What emergency notification system should I carry?
Dear Boat Doctor,
I am interested in improving my onboard emergency gear. I have carried a personal EPIRB for years, but it feels inadequate. I have been looking at shipboard EPIRBs, but maybe I should be considering something else entirely.
Being prepared is a really good thing. Sailing is all about self-sufficiency, but sometimes you need to call for help.
An EPIRB is a good start, but not enough. In theory they are great: the EPIRB transmits an SOS to the satellites, the event is routed to a responder and help is on the way. The theory breaks down in practice and spurious EPIRB events are a real thing and tie up a lot of resources. These events are sometimes accidental and at times come from users hitting the red button at inappropriate times. As a result, the responders of the world have developed a practice where they qualify an event before deploying assets.
This qualification consists of a couple things. The most important is that the EPIRB is correctly registered and that shoreside contacts are correct and informed. Multiple alerts from shipboard devices further qualify a situation: multiple EPIRB signals plus an SOS from a personal communicator like SPOT will make you stand out amongst the noise of spurious EPIRB events.
Getting back to devices, there is very little difference between a personal EPIRB (a personal locating beacon known as a PLB) and a true EPIRB. EPIRBs have better battery life and have better environmental specifications. I think it is wise to carry a true EPIRB and perhaps a few PLBs, just in case of a device failure and to be able to trigger more than one at a time. Speaking of batteries, EPIRBs and PLBs require periodic inspection and a battery change.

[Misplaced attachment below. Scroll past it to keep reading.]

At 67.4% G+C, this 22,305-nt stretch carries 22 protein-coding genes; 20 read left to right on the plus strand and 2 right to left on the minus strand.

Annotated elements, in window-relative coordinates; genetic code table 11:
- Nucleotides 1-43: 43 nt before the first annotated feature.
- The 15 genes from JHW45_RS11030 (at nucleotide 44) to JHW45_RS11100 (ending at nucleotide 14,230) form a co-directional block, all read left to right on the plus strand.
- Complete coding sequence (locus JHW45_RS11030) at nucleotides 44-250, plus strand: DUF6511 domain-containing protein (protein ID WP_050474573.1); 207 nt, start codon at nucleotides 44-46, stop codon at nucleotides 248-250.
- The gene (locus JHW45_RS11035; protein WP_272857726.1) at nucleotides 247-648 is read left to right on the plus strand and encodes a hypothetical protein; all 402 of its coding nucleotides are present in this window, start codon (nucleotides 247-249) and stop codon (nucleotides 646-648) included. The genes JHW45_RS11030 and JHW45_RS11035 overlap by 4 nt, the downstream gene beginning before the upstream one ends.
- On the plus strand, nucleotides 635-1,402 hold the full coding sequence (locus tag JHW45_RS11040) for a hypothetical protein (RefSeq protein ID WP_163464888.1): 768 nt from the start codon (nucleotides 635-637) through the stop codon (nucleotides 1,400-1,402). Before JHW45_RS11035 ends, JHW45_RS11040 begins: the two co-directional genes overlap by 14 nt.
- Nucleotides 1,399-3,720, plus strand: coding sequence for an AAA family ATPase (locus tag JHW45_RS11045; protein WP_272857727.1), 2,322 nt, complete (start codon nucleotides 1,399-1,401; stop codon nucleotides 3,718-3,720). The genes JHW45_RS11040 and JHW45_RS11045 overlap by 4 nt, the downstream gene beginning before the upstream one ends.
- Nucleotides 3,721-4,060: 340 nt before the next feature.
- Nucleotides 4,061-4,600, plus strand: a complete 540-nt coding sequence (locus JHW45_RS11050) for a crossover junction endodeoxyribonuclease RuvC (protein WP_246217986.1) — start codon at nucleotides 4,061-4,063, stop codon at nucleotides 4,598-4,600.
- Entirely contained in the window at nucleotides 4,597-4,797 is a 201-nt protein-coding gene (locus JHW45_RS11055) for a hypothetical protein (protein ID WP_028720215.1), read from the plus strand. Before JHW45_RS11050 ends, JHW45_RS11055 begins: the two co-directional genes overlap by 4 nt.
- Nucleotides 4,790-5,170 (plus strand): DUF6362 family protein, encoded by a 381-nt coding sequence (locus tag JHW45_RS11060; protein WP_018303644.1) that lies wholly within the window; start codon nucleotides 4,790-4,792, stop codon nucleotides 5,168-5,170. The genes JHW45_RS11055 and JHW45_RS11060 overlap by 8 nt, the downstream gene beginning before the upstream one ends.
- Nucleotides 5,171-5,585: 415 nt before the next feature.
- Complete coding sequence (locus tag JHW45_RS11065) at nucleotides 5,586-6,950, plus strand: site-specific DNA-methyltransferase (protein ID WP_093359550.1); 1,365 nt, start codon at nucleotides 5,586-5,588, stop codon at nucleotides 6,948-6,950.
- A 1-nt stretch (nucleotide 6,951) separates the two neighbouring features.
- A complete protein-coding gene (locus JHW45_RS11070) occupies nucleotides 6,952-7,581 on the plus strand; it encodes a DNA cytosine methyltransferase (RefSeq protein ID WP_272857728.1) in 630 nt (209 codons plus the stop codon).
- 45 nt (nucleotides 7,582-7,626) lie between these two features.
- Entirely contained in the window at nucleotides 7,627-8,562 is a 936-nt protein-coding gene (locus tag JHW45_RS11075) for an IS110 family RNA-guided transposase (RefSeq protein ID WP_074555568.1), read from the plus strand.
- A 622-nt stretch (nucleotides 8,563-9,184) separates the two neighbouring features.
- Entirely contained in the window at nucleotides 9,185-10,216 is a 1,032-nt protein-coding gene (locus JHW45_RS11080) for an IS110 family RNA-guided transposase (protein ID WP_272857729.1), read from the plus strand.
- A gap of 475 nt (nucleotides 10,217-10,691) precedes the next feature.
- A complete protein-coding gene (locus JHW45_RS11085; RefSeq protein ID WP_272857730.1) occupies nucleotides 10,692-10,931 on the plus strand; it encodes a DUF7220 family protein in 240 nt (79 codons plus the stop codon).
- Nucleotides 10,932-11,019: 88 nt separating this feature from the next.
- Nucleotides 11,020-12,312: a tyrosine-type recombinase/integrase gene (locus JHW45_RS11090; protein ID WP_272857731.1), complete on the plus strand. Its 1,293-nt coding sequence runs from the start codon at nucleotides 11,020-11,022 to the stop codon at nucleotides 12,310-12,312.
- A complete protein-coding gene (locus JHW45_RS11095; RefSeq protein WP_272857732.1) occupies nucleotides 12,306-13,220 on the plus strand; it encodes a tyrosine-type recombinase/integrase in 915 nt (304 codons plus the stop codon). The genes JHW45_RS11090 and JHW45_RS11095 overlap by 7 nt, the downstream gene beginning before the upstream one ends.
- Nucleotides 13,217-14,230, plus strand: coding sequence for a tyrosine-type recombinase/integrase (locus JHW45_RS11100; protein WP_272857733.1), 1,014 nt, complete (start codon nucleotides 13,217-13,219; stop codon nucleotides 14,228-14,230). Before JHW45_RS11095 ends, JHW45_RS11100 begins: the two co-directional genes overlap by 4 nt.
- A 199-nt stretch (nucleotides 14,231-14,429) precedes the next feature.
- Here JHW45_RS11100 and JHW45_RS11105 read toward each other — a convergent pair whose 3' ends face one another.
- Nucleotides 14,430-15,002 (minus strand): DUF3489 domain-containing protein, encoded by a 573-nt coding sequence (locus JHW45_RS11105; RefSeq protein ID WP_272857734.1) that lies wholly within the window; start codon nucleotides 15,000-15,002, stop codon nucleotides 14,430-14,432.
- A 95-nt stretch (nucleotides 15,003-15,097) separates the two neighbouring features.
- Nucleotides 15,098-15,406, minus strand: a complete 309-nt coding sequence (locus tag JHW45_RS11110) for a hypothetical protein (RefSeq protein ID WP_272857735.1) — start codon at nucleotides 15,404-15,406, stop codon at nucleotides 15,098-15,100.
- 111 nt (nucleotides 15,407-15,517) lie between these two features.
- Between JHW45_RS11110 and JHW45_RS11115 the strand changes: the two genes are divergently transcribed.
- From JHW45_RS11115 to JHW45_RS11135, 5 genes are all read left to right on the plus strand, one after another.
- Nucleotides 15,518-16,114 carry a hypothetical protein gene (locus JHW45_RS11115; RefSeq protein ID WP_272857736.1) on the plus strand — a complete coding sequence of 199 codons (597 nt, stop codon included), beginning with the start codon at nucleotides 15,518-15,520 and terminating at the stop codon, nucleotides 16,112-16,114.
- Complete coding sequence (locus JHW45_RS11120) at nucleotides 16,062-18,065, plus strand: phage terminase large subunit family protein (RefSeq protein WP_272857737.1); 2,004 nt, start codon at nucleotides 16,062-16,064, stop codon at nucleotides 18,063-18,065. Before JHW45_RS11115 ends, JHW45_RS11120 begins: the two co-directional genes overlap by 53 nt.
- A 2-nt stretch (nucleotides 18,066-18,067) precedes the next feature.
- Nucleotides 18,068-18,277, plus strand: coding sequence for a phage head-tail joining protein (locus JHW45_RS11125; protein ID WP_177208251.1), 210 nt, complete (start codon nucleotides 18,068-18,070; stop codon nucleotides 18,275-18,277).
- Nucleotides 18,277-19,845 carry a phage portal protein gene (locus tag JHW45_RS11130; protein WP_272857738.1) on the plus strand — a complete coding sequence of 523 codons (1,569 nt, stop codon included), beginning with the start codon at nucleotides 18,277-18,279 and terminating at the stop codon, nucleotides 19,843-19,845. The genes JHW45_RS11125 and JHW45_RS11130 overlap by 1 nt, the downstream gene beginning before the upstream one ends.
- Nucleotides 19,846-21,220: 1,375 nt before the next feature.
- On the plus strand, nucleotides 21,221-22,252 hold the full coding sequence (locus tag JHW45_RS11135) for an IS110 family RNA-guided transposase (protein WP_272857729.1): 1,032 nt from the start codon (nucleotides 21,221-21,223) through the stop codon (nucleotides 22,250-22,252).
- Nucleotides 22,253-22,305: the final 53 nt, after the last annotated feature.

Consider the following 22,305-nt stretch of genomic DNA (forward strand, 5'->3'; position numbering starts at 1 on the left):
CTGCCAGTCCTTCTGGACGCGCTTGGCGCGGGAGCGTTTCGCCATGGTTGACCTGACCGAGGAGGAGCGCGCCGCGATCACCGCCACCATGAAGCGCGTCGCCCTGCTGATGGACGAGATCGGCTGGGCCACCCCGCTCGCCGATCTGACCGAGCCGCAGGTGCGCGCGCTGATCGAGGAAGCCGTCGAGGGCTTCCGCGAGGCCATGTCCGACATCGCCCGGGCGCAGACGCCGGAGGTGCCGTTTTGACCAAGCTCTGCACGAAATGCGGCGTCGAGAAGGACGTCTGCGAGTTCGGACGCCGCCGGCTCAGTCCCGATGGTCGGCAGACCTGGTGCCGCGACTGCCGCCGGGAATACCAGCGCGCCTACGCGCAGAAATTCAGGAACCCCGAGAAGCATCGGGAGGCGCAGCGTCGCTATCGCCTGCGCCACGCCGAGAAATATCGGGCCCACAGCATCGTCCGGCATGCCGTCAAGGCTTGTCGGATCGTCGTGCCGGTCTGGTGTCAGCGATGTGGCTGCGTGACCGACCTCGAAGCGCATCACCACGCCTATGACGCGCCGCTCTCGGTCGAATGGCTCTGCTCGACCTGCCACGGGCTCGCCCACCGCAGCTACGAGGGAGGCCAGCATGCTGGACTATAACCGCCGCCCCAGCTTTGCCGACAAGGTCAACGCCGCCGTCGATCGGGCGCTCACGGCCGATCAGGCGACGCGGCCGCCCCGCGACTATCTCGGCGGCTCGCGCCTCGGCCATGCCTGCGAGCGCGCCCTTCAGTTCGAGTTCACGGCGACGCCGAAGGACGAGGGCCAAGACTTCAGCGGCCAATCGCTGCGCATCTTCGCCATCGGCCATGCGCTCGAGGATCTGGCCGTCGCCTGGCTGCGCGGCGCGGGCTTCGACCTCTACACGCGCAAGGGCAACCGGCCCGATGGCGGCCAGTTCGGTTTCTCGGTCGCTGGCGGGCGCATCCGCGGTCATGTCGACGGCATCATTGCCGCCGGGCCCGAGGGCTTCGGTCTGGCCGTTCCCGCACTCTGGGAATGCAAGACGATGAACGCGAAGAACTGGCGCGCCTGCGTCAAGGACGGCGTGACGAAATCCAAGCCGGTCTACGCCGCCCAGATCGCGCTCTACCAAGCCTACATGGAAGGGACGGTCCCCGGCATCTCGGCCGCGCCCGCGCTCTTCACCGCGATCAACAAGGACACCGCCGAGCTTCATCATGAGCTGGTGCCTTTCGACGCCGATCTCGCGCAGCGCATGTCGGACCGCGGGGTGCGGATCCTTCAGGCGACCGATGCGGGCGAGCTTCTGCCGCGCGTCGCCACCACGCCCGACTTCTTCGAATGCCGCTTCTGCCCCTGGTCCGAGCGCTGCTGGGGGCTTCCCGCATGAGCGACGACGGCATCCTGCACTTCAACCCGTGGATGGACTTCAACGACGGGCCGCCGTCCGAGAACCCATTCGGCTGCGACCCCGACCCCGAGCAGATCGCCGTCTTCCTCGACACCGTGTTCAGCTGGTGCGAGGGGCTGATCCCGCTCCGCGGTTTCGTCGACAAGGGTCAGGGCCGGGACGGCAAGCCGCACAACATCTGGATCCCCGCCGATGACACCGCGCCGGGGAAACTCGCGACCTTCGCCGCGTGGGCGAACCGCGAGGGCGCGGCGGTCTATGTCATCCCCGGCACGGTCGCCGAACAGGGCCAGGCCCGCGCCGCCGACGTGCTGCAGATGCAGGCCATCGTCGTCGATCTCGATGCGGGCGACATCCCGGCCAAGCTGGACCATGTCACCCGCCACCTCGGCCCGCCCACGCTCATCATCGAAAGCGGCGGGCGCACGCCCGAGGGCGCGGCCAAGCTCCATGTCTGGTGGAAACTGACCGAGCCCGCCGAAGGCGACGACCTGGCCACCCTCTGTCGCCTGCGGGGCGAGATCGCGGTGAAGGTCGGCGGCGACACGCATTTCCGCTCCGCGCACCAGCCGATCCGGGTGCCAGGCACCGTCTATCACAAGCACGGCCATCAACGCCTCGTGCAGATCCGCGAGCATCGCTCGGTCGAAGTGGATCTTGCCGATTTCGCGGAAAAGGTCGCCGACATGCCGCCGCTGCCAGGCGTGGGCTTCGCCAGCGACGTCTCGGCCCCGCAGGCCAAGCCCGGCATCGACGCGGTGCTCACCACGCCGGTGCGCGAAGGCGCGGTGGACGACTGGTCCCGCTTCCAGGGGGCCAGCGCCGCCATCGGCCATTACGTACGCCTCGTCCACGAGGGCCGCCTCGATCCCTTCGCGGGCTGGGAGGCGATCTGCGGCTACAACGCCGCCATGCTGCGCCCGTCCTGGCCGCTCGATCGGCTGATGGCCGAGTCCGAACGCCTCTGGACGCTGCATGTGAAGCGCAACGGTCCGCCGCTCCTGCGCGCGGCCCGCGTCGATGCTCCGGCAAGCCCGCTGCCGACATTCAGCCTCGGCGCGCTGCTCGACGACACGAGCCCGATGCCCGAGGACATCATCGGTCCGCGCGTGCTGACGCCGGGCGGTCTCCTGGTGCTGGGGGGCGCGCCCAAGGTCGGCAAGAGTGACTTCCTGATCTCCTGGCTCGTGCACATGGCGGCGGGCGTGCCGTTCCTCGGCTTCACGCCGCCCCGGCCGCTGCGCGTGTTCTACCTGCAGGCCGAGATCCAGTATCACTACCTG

I think another great addition for man overboard safety is an AIS personal locator. These devices are designed to be carried by on-watch crew and when triggered place an AIS SOS event on any AIS receivers in the vicinity. The reality of an EPIRB is that they are great alerting the responders of the world, but they do little to direct folks on the boat or other boats in the area to an MOB. An AIS hit will direct local resources to the MOB, likely even before the official responders have been activated. AIS transponders have evolved in a cost and size context to where they can easily be tucked into an inflatable PFD and will activate automatically when the PFD deploys.